The Toddcast is on the air! The Schar School Undergraduate Student Organization (USO) has resumed recording and posting a weekly podcast—the Toddcast—that brings students to the microphone to discuss a wide range of topics that impact their lives. We spoke with the co-directors, Bachelor’s in Government and International Politics majors Imani Muguku, a junior from Dallas living in Kenya, and senior Mariam Abdellatif, originally from Cairo, about what to expect. New episodes are posted.
What are the origins of this podcast?
The creator of the podcast is Teddy Porter, who was the previous vice president of the Schar USO. He laid a lot of the foundation work for the podcast. The first couple of years of the Toddcast was filled with a lot of laying down the initial groundwork, but in this last semester, we’ve been able to find our stride in creating and posting.
Who is Todd?
The story goes that Teddy and his roommate had a toad called Todd, so they just named the podcast after him! We kept the name to honor Teddy and the effort he put into creating the Toddcast.
How long are the shows and what are the topics? Who chooses the topics?
The episodes are typically an average of 10 to 20 minutes depending on the topics. We choose the topics every week based on current events, topics we’re interested in, and sometimes suggestions from other Schar USO members.
Can other students participate?
Yes! We’ve had other students be involved with the Toddcast in the past and we would love to include more students on the episodes. If people have suggestions of topics that they would like to hear, or if they would like to be in a podcast, the comment section of our videos is the best place to let us know.
How often will new episodes be posted and where can listeners find them?
New episodes are posted on Youtube (The Toddcast Schar USO) every Monday at 5 p.m. We always notify the other Schar USO members in the Group Me and on the newsletter—good reasons to join. If anyone is interested in having access to either, they can email our Secretary of SUSO, Caitlin Kojola (email@example.com). We also post on our social media @schar_uso on Instagram and Twitter.
Where are they recorded? Who produces, edits, etc.?
All of our current episodes are recorded on Zoom. We had microphones and a sound mixer at the school, but with the coronavirus outbreak we haven’t been able to use our equipment. Since we are the only two working on the Toddcast, we split our tasks evenly and alternate who picks the topic and does the research each week. Mariam edits and uploads the episodes and Imani does the final quality check to make sure everything is sounding great and we didn’t miss anything.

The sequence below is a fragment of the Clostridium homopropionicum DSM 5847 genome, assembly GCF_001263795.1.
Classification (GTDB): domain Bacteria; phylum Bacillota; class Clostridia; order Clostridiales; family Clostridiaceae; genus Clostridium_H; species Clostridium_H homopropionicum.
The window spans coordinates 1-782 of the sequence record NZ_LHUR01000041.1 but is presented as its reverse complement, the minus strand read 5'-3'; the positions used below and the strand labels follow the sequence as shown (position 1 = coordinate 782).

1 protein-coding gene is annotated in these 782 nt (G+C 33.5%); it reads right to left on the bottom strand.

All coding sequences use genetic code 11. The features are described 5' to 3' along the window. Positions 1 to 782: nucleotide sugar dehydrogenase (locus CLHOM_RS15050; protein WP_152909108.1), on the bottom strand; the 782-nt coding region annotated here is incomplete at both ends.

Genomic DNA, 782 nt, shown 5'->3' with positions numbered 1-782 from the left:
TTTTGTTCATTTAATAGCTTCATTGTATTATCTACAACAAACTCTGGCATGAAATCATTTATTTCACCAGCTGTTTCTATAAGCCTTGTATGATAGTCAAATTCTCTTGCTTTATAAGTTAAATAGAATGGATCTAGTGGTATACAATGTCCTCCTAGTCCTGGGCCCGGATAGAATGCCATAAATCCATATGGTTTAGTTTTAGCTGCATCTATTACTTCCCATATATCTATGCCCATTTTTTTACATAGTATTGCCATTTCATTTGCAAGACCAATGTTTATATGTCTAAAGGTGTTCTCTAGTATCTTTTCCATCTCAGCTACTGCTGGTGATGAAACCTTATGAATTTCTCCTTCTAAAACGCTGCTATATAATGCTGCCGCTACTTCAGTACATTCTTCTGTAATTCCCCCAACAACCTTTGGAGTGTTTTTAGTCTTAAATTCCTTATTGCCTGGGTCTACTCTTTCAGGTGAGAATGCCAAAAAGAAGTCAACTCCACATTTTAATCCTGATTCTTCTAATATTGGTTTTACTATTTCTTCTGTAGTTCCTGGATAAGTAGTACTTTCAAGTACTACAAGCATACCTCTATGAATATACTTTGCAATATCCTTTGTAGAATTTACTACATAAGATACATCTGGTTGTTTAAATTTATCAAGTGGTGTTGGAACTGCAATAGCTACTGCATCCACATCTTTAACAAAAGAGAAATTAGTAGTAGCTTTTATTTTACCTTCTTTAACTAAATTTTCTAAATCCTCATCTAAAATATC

Why is all this effort important?
Mariam: For me, this podcast is the reason why I joined the Schar USO initially. I remember when the former president of the organization came by my class and was talking about the creation of a podcast. I was immediately hooked. I listen to an average of four or five podcasts a day so I felt more than ready to take on this new exciting project.
More importantly though, one of the major reasons why it was vital, in my opinion, for us to create this podcast because there is a need to introduce a different perspective on topics that are currently in the news cycle. Along with Teddy, we were a team made up entirely of people of color. This might not seem significant to most people, but as a woman of color in politics, I have sat in many classrooms surrounded by a majority of white men. I often felt excluded and that my perspective, or the perspectives of anyone like me, were not welcome or appreciated. I was often steamrolled, ignored, and called a “pain in the ass” by one professor just because I presented an opinion that contradicted his. Unfortunately, this scenario is all too common, not just at Mason, but in various places all across the U.S.
We also hope to educate people on current events, introducing the facts first, followed by our personal opinions, in the hopes that listeners will come to their own conclusions in the end. This podcast is not meant to convince anyone of anything—we believe in everyone’s right to their own beliefs and opinions. However, we do want to present arguments or perspectives that maybe some people have never heard before; what they make of it is up to them.
Imani: The podcast was also the main reason why I joined the Schar USO as well. At the time I was going through a period where almost all of the news I was consuming was through podcasts. Hearing that I could be a part of the same forum that was part of my new routine was serendipitously good timing. Now as a co-director of the podcast, in an election year no less, I find the task of disseminating information to university students that much more exciting and important.
Creating a space to talk about things that are important to our demographic, that are also steeped in the news that are affecting all of our lives, is a responsibility that I don’t take lightly. It is one that I do with passion, because these issues matter.
My hope is that we can become a part of people’s routines. That they can join in on our conversations, and as a group we can examine our opinions. We stand at a very crucial and divisive time in history. The stories that we document are meant to start more conversations, past the end of our podcast, with friends, family, and those we interact with daily. These issues are bigger than us and in that way we act as vessels for a more informed, more understanding student body.
My main goal is to do good with the things that I have. I think to be able to provide anyone with even a moment of reflection is the most powerful way that I can be a force for good.